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Ancient tooth may provide evidence of early human dentistry

Date:
September 19, 2012
Source:
Public Library of Science
Summary:
Researchers may have uncovered new evidence of ancient dentistry in the form of a 6,500-year-old human jaw bone with a tooth showing traces of beeswax filling.

This is a microphotograph of the tooth crown in occlusal view with indication of the surface covered by beeswax (within the yellow dotted line).
Credit: Bernardini F, Tuniz C, Coppa A, Mancini L, Dreossi D, et al. (2012) Beeswax as Dental Filling on a Neolithic Human Tooth. PLoS ONE 7(9): e44904. doi:10.1371/journal.pone.0044904

Researchers may have uncovered new evidence of ancient dentistry in the form of a 6,500-year-old human jaw bone with a tooth showing traces of beeswax filling, as reported Sept. 19 in the open access journal PLOS ONE.

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The researchers, led by Federico Bernardini and Claudio Tuniz of the Abdus Salam International Centre for Theoretical Physics in Italy in cooperation with Sincrotrone Trieste and other institutions, write that the beeswax was applied around the time of the individual's death, but cannot confirm whether it was shortly before or after. If it was before death, however, they write that it was likely intended to reduce pain and sensitivity from a vertical crack in the enamel and dentin layers of the tooth.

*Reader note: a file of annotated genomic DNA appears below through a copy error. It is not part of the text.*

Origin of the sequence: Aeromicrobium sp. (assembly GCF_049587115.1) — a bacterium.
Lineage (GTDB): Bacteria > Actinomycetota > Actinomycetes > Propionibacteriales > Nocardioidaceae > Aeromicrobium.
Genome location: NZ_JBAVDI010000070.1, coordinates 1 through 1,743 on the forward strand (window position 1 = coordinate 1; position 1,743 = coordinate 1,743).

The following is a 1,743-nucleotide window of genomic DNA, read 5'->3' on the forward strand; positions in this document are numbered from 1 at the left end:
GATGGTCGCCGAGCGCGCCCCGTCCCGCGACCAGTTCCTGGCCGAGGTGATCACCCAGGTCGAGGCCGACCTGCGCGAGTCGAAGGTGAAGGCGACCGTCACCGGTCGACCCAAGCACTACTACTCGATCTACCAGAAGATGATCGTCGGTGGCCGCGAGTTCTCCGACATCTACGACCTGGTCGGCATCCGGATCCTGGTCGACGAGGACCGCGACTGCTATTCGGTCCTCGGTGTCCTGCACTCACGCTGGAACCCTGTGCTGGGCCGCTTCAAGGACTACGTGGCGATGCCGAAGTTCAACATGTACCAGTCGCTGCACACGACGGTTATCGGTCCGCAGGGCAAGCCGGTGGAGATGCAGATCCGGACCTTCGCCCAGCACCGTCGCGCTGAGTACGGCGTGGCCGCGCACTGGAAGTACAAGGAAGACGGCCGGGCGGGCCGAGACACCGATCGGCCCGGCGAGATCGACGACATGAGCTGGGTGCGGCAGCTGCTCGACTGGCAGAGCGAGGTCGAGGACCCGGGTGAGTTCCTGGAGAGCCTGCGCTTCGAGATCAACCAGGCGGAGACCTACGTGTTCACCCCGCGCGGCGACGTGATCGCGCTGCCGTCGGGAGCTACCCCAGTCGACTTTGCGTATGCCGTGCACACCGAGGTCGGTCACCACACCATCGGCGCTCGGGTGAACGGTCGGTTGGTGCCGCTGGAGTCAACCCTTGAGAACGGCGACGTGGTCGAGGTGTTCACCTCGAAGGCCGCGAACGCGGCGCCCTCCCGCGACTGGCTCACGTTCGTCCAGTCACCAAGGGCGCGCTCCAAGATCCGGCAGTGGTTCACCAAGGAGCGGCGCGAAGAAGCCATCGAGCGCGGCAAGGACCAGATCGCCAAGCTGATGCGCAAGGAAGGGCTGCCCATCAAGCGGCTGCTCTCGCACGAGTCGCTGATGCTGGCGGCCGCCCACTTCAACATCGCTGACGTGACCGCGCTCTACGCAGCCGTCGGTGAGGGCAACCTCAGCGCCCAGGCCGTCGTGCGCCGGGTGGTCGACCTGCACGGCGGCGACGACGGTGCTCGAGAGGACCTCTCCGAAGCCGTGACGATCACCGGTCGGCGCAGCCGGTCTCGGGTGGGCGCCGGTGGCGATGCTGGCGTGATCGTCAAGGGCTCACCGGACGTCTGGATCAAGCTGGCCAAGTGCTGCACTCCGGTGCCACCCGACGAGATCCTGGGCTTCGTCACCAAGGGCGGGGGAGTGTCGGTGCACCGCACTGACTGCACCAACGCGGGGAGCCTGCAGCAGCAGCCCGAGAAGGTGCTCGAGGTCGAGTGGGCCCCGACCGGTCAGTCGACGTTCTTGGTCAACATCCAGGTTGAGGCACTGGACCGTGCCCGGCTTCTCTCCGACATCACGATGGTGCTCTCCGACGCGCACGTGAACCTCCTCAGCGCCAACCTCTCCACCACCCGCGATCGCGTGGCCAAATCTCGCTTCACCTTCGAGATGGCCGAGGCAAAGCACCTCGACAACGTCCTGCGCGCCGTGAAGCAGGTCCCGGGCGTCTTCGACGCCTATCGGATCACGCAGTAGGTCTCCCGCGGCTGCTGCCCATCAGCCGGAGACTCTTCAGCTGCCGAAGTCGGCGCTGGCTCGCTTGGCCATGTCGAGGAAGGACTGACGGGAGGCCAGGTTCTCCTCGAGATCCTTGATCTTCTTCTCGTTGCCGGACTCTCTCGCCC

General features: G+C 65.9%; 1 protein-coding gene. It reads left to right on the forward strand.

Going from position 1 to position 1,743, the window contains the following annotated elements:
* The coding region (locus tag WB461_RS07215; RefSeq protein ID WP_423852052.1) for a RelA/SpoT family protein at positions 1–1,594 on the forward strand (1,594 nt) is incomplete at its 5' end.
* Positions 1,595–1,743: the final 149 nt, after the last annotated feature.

According to Tuniz, the severe wear of the tooth "is probably also due to its use in non-alimentary activities, possibly such as weaving, generally performed by Neolithic females."

Evidence of prehistoric dentistry is sparse, so this new specimen, found in Slovenia near Trieste, may help provide insight into early dental practices.

"This finding is perhaps the most ancient evidence of pre-historic dentistry in Europe and the earliest known direct example of therapeutic-palliative dental filling so far," says Bernardini.


Story Source:

The above story is based on materials provided by Public Library of Science. Note: Materials may be edited for content and length.


Journal Reference:

  1. Federico Bernardini, Claudio Tuniz, Alfredo Coppa, Lucia Mancini, Diego Dreossi, Diane Eichert, Gianluca Turco, Matteo Biasotto, Filippo Terrasi, Nicola De Cesare, Quan Hua, Vladimir Levchenko. Beeswax as Dental Filling on a Neolithic Human Tooth. PLoS ONE, 2012; 7 (9): e44904 DOI: 10.1371/journal.pone.0044904

Cite This Page:

Public Library of Science. "Ancient tooth may provide evidence of early human dentistry." ScienceDaily. ScienceDaily, 19 September 2012. <www.sciencedaily.com/releases/2012/09/120919190920.htm>.
Public Library of Science. (2012, September 19). Ancient tooth may provide evidence of early human dentistry. ScienceDaily. Retrieved March 4, 2015 from www.sciencedaily.com/releases/2012/09/120919190920.htm
Public Library of Science. "Ancient tooth may provide evidence of early human dentistry." ScienceDaily. www.sciencedaily.com/releases/2012/09/120919190920.htm (accessed March 4, 2015).

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